No words to describe pain of loss



Life, as we know it, can change in a minute. Someone gets married, someone gets divorced. Someone says you’re hired, someone says you’re fired. Someone is born, someone dies.

And these events change you.

The passing of my 86-year-old mother on June 18, two months before her 87th birthday, has shifted me to a place I don’t even know how to live in yet.

People will say she lived a good, long life, and that’s true. But to a child who has lost the mother she knew and loved all her life, this statement doesn’t heal the hurt or stop the pain. At least for now.

She was my mom, the person who was always there for me, and I miss her every minute of every day.

Years ago, our roles reversed, and it became my responsibility to be there for her. This caretaking role is part and parcel of the mid-life responsibility of children lucky enough to still have their parents with them.

I was constantly saying that every day with her was a gift, one I knew would have to be returned one day.

With that gift, however, comes the realization that essentially my loss is two-fold. I have lost a mother, but I have also lost someone who was my charge, who had grown to depend on me, much like a child does.

Strange, how our roles as women shift from daughter to mother to grandmother to keeper of the elderly.

Time had taken its toll on my mom’s body, and dementia had etched its mark on her mind, and with it came memory lapses. In addition, the ability to make decisions for herself began to diminish, taking with it the independence she so cherished. Bits and pieces of the beautiful stained-glass work of art that had once been my mother fell away, leaving shards of metal and glass scattered all over her and me, a bit at a time. Gratefully, dementia did not rob her of the ability to know and remember those she loved and those who so loved her.

“So what now?” I ask myself. For years, my life was filled with both the magic and mayhem of caring for an elderly parent that almost paralleled my young mothering days. But those years were on an upswing as I nurtured and raised my kids. This road was a downhill slide from the start, and oh, how my heart aches that the end of the road I had so long worried about, has come.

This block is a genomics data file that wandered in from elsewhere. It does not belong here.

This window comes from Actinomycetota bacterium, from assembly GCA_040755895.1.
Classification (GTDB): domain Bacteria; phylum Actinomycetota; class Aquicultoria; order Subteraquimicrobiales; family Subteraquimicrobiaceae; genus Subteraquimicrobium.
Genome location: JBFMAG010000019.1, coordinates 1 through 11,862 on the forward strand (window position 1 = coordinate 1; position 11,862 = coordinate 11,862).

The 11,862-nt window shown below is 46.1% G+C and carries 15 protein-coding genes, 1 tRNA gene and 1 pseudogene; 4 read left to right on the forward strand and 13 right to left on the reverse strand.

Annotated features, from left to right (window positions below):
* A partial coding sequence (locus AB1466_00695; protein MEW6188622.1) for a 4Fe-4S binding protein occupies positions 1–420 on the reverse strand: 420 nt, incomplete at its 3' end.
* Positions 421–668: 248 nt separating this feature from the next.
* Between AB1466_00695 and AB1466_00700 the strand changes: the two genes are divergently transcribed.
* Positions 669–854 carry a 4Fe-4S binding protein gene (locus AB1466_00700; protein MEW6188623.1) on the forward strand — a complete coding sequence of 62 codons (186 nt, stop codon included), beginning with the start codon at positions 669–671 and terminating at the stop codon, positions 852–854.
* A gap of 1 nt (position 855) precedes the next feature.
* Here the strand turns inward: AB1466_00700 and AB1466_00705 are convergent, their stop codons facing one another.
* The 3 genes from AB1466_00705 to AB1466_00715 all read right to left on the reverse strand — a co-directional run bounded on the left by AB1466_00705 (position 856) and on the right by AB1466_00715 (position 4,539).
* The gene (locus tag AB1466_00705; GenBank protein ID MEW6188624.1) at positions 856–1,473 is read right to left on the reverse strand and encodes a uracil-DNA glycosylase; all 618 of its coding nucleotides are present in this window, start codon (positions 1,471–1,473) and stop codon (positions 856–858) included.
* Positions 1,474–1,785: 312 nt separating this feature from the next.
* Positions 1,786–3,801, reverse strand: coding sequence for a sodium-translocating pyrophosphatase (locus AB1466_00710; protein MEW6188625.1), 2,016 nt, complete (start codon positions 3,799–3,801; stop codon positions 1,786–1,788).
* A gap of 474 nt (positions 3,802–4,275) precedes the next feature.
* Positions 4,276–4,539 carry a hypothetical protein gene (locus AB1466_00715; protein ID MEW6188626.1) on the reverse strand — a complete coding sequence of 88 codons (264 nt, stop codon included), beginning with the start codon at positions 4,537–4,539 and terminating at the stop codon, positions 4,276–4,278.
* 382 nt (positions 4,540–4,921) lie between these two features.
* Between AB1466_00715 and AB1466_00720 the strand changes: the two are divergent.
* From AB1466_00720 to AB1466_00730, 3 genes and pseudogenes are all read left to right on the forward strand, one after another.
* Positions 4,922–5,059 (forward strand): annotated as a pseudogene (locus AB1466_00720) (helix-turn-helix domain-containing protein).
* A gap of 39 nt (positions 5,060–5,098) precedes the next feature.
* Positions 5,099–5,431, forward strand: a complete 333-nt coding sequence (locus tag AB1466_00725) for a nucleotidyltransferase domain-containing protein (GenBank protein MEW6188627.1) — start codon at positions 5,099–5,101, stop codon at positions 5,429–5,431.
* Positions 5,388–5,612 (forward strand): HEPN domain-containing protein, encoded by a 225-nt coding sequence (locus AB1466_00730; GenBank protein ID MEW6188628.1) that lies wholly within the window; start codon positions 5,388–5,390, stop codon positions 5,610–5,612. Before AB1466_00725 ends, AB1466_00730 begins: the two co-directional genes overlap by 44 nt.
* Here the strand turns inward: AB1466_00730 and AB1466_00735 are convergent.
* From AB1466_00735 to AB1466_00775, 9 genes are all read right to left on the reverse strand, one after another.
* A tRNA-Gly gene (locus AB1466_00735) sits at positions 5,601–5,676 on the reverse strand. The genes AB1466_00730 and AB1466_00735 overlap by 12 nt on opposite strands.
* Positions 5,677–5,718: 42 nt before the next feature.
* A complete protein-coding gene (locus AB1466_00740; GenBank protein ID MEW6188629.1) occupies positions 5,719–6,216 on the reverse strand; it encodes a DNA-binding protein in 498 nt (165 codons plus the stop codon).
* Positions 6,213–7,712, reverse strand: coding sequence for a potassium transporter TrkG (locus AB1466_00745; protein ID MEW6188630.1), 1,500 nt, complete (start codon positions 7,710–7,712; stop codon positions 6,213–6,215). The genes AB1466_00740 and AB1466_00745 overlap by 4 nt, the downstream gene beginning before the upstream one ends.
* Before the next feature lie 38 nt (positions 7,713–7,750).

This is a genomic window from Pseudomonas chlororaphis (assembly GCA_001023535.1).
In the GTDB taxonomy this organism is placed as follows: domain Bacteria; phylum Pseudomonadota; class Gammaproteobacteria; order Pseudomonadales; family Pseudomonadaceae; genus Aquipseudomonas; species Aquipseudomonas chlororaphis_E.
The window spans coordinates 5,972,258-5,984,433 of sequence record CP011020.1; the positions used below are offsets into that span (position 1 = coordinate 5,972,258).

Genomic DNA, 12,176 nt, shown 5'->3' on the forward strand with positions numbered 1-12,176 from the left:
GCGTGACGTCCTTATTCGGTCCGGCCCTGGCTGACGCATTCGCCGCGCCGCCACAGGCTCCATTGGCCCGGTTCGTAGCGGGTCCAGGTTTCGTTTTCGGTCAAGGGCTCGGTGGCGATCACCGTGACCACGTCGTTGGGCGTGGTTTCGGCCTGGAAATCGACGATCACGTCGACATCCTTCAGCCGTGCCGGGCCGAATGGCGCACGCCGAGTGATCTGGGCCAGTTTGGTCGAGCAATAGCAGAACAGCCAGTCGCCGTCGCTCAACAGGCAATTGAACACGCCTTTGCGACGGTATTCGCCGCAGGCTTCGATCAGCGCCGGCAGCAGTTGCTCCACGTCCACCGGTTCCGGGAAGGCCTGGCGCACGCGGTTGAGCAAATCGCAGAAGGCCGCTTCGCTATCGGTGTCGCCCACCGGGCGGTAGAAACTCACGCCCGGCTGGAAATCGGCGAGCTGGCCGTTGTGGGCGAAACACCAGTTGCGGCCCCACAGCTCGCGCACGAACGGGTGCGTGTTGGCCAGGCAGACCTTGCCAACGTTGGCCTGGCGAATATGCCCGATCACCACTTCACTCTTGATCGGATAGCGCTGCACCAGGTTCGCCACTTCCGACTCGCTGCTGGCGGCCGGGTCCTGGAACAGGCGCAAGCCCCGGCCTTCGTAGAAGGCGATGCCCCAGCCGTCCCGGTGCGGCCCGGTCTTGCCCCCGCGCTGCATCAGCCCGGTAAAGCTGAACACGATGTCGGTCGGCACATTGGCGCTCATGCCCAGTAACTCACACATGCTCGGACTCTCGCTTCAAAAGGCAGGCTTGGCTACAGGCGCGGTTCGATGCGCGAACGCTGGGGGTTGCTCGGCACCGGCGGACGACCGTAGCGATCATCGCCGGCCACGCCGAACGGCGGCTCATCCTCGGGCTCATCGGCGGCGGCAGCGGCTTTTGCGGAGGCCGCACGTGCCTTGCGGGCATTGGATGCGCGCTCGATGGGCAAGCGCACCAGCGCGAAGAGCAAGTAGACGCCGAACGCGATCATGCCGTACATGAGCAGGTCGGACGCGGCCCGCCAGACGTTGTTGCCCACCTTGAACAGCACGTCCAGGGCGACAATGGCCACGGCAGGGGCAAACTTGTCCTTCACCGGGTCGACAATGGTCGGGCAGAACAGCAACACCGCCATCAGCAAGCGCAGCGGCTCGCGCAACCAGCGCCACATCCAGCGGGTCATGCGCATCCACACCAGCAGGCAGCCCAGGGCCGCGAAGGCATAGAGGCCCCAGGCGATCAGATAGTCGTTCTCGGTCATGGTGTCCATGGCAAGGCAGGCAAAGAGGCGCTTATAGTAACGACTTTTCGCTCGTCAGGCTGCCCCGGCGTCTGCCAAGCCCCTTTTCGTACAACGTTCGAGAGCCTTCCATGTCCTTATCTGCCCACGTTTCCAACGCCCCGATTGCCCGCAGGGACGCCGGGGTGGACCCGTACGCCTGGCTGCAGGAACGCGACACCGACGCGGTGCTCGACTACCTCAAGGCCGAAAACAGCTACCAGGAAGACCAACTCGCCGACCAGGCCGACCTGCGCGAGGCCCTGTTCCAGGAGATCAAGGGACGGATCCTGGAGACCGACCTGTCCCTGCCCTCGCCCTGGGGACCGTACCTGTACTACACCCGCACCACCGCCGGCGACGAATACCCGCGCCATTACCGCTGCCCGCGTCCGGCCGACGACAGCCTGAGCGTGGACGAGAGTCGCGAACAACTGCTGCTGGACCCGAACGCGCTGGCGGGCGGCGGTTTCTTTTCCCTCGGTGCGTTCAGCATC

Even though the final chapter may be a blessing for my mother and even though she had tried to tell me for a while that it was time for her to end the struggle and have her time of peace, it doesn’t change the fact that she will no longer be a part of my every day.

No more smiles, no more wrapping her in her favorite shawl with a goodnight hug, no more tiny waves as I left the nursing home, no more hearing the words “I love you” that she would softly whisper because that’s all the strength she could muster.

And it crushes me to the bone.

It’s been a long road for my mom and me, a roadmany people my age are still traveling, a road that many of us, I fear, are woefully unprepared for. This road that always seemed so far into the future sometimes arrives when you’ve merely blinked too long. Caring for an aging parent is a process. Forme, it began with noticing a failing sense of independence, a sense of being needed more than before, the need to worry more than before, and many telltale signs of losing her ability to do, to know.

All this led to taking my mom out of her independent residence and placing her in a nursing home. It was one of the hardest decisions my brother and I had to make.

There was no

other way — for her safety, for her care and for my sanity.

With that decision came the process of tearing apart the life she lived before, the apartment she so loved.

I remember sitting in her apartment the day I began this task, surrounded by things that were once her life, things she would no longer need, enjoy or use in her new residence. That part of her life that directed the every day, the ordinary, even the mundane, was over.

That was two years ago, yet the memories are as if it were yesterday. I remember thinking, how does one dismantle a life that has taken 85 years to build, only to now be taken apart piece by piece, bit by bit, item by item, breath by breath?

Dotting the landscape of this tiny yet homey apartment were a taped-together picture of her parents in a tiny decorative frame, and an assortment of pictures lining wall units and her refrigerator: my deceased father in his 30s; her wedding picture; and her children, grandchildren and great-grandchildren. Without my mother, none of those generations of faces would continue to be preserved, whether on instant Polaroid film or a digitally crafted image.

Colorful plush animals given to her by her grandchildren over the years, plants she had nursed forever, her crochet needles, her yarn, all in view.

My mother always thought she lived a quiet, rather ordinary life, but looking at what she left behind, what she accomplished and the love she gave, her life was nothing less than spectacular.

Vivid memories of all the years, some joyful and wonderful, some sorrowful and fearful, overwhelm me, but now, along with a sigh of sorrow, I also breathe a sigh of … maybe peace … that what was essentially a very long struggle for her is now over — a struggle to do, to be, to have.

Time and life may take away the physical, that which we can see and touch, but it cannot touch the happy, glowing memories of one whose presence is so deeply implanted in the very core of the soul.

And this is what I hold near to my heart these days.

Before he left to go home to Texas, my brother told my daughter, “For years, your mother carried your grandmother’s anguish. Now she’ll carry her strength.”

I have to hope he’s right. at

Contact Clare Celano